Training and Development Training Plan Project: OSHA Standards This assignment involves reading a case and then helping an organization by identifying the

Training and Development Training Plan Project: OSHA Standards

This assignment involves reading a case and then helping an organization by identifying the training needs to meet Occupational Safety and Health Administration (OSHA) requirements. By successfully completing this assignment, you should be able to explain safety and health training requirements specified by standard setting organizations. In this case, the standard setting organization is OSHA.

Click  here to access a template that contains the case and a table for you to complete. Follow all of the instructions, save all of your work in the template, and submit it in Blackboard for grading. BOS 3751, Training and Development 1

Course Learning Outcomes for Unit I

Upon completion of this unit, students should be able to:

1. Explain safety and health training requirements specified by standard setting organizations.
1.1 Discuss the Occupational Safety and Health Administration (OSHA) guidelines for effective

workplace safety training.
1.2 Identify organizational safety training required by OSHA standards.

Reading Assignment

Chapter 1: OSHA Safety and Health Training Requirements

In order to access the resource below, you must first log into the myCSU Student Portal and access the
Academic Search Ultimate database within the CSU Online Library.

Jensen, R. C. (2005). Safety training. Professional Safety, 50(2), 26-32.

In order to access the resource below, you must first log into the myCSU Student Portal and access the
Business Source Ultimate database within the CSU Online Library.

Robotham, G. (2001). Safety training that works. Professional Safety, 46(5), 33-37.

Read pages 1-4 of the introduction within the publication below. The introduction begins with the heading
“Training Requirements for Workplace Safety.”

Occupational Safety & Health Administration. (2015). Training requirements in OSHA standards (OSHA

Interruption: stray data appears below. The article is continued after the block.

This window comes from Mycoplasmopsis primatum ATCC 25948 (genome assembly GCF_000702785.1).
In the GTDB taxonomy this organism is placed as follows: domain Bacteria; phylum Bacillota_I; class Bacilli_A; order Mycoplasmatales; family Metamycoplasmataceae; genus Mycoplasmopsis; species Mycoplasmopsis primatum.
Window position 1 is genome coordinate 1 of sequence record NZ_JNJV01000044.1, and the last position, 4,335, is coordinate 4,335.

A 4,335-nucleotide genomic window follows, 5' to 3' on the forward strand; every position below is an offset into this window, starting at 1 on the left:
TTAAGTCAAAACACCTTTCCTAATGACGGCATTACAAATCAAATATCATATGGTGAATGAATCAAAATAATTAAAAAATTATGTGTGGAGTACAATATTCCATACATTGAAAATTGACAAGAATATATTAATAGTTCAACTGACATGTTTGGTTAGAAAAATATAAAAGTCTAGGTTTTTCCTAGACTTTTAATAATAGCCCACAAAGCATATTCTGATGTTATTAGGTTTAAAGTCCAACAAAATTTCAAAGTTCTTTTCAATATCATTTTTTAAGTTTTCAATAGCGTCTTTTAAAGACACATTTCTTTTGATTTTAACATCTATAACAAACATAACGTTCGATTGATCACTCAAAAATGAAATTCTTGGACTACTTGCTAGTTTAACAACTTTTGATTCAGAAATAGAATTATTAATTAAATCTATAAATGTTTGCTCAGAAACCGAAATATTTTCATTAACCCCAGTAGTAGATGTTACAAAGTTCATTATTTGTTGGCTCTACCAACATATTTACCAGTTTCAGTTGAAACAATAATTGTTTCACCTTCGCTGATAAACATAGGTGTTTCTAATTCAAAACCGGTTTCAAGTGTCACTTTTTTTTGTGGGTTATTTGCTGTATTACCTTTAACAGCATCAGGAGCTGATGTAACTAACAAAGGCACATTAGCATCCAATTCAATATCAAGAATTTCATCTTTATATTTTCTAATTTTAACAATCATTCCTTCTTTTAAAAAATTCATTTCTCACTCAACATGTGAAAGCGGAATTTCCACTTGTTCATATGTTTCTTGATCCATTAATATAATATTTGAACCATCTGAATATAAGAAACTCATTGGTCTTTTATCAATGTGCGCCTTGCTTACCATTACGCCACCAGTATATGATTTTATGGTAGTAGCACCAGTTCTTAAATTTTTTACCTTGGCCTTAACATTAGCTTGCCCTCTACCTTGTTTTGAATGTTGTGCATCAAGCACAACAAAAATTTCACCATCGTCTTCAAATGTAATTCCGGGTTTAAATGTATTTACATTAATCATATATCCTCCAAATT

Publication 2254-07R 2015) (pp. 1-4). Retrieved from
https://www.osha.gov/Publications/osha2254.pdf

The following PowerPoint presentation provides an excellent introduction to the key details about OSHA that
every safety manager should know:

Occupational Safety & Health Administration. (n.d.). Introduction to OSHA [PowerPoint slides]. Retrieved from

https://www.osha.gov/dte/outreach/intro_osha/intro_to_osha_presentation.ppt

Unit Lesson

Safety Training Should Be Great!

Click here to access a video.

Why is safety training often viewed as boring, unnecessary, and a waste of time? Employees want to know
how to protect themselves from getting injured, right? Of course they do! Safety training is required by the

UNIT I STUDY GUIDE

OSHA Safety and Health Training
Requirements

https://www.osha.gov/Publications/osha2254.pdf

https://www.osha.gov/dte/outreach/intro_osha/intro_to_osha_presentation.ppt

https://online.columbiasouthern.edu/bbcswebdav/xid-56613122_1

https://online.columbiasouthern.edu/bbcswebdav/xid-56613122_1

BOS 3751, Training and Development 2

UNIT x STUDY GUIDE

Title

Occupational Safety and Health Administration (OSHA), right? Yes, it is. Then, what is the problem? Perhaps
it is the subject matter; perhaps it is in the way it is presented or even where it is presented. Perhaps it really
is boring, unnecessary, and a waste of time in some cases. In this course, we will be examining the tools and
methodologies for developing and implementing an effective safety training program in an organization.

OSHA (2015) states that sound safety training programs exhibit four general characteristics, which are as
follows:

1. Accurate – prepared by qualified individuals and updated as needed
2. Credible – facilitators have experience with the subject and apply adult learning principles
3. Clear – delivered so the intended audience can understand the concepts
4. Practical – presents information and skills that workers need and can use

To be able to meet these requirements, safety training must be developed using methodologies that target
adult learners in a workplace setting. In this course, we will be exploring seven steps that are critical to
effective training, which are as follows:

1. Determine if training is needed.
2. Identify training needs.
3. Identify training goals and activities.
4. Develop learning activities.
5. Conduct the training.